Plasticity¶
Note
The classes below are only working with the Connection
class.
Consider using the newer Synapses
class as a replacement, it
allows you to flexibily express plasticity rules in a very similar way to
the classes below. A single Synapses
object can therefore
completely replace the combination of Connection
+
STDP
, for example. See Synapses for more details.
Spike timing dependent plasticity (STDP)¶

class
brian.
STDP
(C, eqs, pre, post, wmin=0, wmax=inf, level=0, clock=None, delay_pre=None, delay_post=None)¶ Spiketimingdependent plasticity
Initialised with arguments:
C
 Connection object to apply STDP to.
eqs
 Differential equations (with units)
pre
 Python code for presynaptic spikes, use the reserved symbol
w
to refer to the synaptic weight. post
 Python code for postsynaptic spikes, use the reserved symbol
w
to refer to the synaptic weight. wmin
 Minimum weight (default 0), weights are restricted to be within this value and wmax.
wmax
 Maximum weight (default unlimited), weights are restricted to be within wmin and this value.
delay_pre
 Presynaptic delay
delay_post
 Postsynaptic delay (backward propagating spike)
The STDP object works by specifying a set of differential equations associated to each synapse (
eqs
) and two rules to specify what should happen when a presynaptic neuron fires (pre
) and when a postsynaptic neuron fires (post
). The equations should be standard set of equations in the usual string format. Thepre
andpost
rules should be a sequence of statements to be executed triggered on pre and postsynaptic spikes. The sequence of statements can be separated by a;
or by using a multiline string. The reserved symbolw
can be used to refer to the synaptic weight of the associated synapse.This framework allows you to implement most STDP rules. Specifying differential equations and pre and postsynaptic event code allows for a much more efficient implementation than specifying, for example, the spike pair weight modification function, but does unfortunately require transforming the definition into this form.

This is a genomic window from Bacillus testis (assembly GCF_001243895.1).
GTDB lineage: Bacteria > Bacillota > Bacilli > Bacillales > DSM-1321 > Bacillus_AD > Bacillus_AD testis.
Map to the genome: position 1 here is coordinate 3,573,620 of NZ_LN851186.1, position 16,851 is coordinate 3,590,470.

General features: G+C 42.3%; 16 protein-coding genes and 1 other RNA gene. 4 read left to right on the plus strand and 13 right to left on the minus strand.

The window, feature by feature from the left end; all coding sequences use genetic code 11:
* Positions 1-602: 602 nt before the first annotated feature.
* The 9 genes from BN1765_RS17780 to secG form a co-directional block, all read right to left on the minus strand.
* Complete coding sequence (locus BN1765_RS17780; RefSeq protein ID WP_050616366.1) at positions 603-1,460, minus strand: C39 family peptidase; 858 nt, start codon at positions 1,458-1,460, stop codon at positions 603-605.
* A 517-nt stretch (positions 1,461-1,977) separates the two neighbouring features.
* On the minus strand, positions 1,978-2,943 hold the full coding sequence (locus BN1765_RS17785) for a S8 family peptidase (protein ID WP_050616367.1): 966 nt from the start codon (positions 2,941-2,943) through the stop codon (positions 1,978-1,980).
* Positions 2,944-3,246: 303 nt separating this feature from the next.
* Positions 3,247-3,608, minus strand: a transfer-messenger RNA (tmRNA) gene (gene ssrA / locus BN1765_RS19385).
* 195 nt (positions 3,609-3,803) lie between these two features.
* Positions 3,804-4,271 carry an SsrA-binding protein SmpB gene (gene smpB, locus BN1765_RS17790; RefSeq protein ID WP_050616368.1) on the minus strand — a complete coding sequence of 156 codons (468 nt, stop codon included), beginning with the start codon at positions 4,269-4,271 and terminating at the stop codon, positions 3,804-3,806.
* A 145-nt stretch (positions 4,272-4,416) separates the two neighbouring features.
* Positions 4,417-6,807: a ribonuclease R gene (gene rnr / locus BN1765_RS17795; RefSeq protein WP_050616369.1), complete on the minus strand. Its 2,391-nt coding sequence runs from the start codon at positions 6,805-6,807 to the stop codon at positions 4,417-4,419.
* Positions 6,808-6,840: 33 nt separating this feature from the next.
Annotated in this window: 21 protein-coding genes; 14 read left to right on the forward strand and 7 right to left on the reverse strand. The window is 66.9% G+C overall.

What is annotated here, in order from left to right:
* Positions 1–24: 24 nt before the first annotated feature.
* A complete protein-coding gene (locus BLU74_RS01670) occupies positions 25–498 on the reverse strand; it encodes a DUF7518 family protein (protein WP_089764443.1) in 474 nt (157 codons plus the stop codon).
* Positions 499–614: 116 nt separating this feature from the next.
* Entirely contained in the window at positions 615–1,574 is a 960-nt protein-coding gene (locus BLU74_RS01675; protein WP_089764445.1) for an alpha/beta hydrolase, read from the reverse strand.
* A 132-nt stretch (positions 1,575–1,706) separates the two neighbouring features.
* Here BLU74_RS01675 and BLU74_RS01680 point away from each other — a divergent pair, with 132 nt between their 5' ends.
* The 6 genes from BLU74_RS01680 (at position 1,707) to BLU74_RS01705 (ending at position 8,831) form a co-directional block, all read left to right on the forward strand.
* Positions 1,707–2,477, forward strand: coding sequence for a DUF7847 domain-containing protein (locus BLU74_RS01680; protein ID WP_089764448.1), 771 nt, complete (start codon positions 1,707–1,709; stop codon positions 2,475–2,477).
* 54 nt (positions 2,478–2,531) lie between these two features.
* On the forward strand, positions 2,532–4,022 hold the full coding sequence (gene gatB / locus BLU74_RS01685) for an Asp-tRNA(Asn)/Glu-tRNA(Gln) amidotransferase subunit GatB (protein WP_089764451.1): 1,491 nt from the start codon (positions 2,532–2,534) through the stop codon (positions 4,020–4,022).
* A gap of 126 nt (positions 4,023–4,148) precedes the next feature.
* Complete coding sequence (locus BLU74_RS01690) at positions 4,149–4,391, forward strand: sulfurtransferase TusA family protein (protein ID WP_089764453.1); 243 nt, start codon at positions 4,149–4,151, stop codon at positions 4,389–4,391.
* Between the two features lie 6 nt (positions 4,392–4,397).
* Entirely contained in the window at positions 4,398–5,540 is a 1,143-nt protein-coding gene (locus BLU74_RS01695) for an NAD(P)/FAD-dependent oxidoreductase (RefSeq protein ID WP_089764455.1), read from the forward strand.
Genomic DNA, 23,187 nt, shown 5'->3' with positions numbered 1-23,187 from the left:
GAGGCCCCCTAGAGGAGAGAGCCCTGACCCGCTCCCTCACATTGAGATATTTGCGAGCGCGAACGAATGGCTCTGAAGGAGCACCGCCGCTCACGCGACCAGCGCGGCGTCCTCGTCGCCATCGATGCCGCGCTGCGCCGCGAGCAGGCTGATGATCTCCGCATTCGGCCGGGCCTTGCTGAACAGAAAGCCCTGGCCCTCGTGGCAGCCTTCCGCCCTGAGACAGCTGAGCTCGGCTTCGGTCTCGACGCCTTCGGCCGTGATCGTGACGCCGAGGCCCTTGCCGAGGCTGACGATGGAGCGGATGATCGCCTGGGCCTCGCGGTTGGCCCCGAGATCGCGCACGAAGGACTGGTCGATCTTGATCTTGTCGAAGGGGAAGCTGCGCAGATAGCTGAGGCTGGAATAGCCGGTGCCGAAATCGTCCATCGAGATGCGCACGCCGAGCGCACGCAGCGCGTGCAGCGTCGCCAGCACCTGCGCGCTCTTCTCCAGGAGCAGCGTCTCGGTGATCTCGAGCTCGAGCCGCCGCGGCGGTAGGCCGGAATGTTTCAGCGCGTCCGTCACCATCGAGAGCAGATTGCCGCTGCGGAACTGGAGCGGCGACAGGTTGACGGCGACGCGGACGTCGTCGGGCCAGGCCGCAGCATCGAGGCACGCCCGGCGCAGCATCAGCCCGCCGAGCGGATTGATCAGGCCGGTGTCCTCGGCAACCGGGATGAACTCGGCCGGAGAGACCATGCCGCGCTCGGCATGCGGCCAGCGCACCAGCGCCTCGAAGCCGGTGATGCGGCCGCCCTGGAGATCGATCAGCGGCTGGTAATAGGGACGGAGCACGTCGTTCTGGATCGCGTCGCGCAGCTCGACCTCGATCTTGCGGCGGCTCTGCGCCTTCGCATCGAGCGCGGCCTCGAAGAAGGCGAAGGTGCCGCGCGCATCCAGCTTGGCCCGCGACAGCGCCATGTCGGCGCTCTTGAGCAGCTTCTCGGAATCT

There is one restriction on the equations that can be implemented in this system, they need to be separable into independent pre and postsynaptic systems (this is done automatically). In this way, synaptic variables and updates can be stored per neuron rather than per synapse.
Example
eqs_stdp = """ dA_pre/dt = A_pre/tau_pre : 1 dA_post/dt = A_post/tau_post : 1 """ stdp = STDP(C, eqs=eqs_stdp, pre='A_pre+=delta_A_pre; w+=A_post', post='A_post+=delta_A_post; w+=A_pre', wmax=gmax)
STDP variables
You can access the pre and postsynaptic variables as follows:
stdp = STDP(...) print stdp.A_pre
Alternatively, you can access the group of pre/postsynaptic variables as:
stdp.pre_group stdp.post_group
These latter attributes can be passed to a
StateMonitor
to record their activity, for example. However, note that in the case of STDP acting on a connection with heterogeneous delays, the recent values of these variables are automatically monitored and these can be accesses as follows:stdp.G_pre_monitors['A_pre'] stdp.G_post_monitors['A_post']
Technical details
The equations are split into two groups, pre and post. Two groups are created to carry these variables and to update them (these are implemented as
NeuronGroup
objects). As well as propagating spikes from the source and target ofC
viaC
, spikes are also propagated to the respective groups created. At spike propagation time the weight values are updated.

class
brian.
ExponentialSTDP
(C, taup, taum, Ap, Am, interactions='all', wmin=0, wmax=None, update='additive', delay_pre=None, delay_post=None, clock=None)¶ Exponential STDP.
Initialised with the following arguments:
taup
,taum
,Ap
,Am
Synaptic weight change (relative to the maximum weight wmax):
f(s) = Ap*exp(s/taup) if s >0 f(s) = Am*exp(s/taum) if s <0
interactions
 ‘all’: contributions from all prepost pairs are added
 ‘nearest’: only nearestneighbour pairs are considered
 ‘nearest_pre’: nearest presynaptic spike, all postsynaptic spikes
 ‘nearest_post’: nearest postsynaptic spike, all presynaptic spikes
wmin=0
 minimum synaptic weight
wmax
 maximum synaptic weight
update
 ‘additive’: modifications are additive (independent of synaptic weight) (or “hard bounds”)
 ‘multiplicative’: modifications are multiplicative (proportional to w) (or “soft bounds”)
 ‘mixed’: depression is multiplicative, potentiation is additive
See documentation for
STDP
for more details.
Short term plasticity (STP)¶

class
brian.
STP
(C, taud, tauf, U)¶ Shortterm synaptic plasticity, following the TsodyksMarkram model.
Implements the shortterm plasticity model described in Markram et al (1998). Differential signaling via the same axon of neocortical pyramidal neurons, PNAS. Synaptic dynamics is described by two variables x and u, which follow the following differential equations:
dx/dt=(1x)/taud (depression) du/dt=(Uu)/tauf (facilitation)
where taud, tauf are time constants and U is a parameter in 0..1. Each presynaptic spike triggers modifications of the variables:
u<u+U*(1u) x<x*(1u)
Synaptic weights are modulated by the product
u*x
(in 0..1) (before update).Reference:
 Markram et al (1998). “Differential signaling via the same axon of neocortical pyramidal neurons”, PNAS.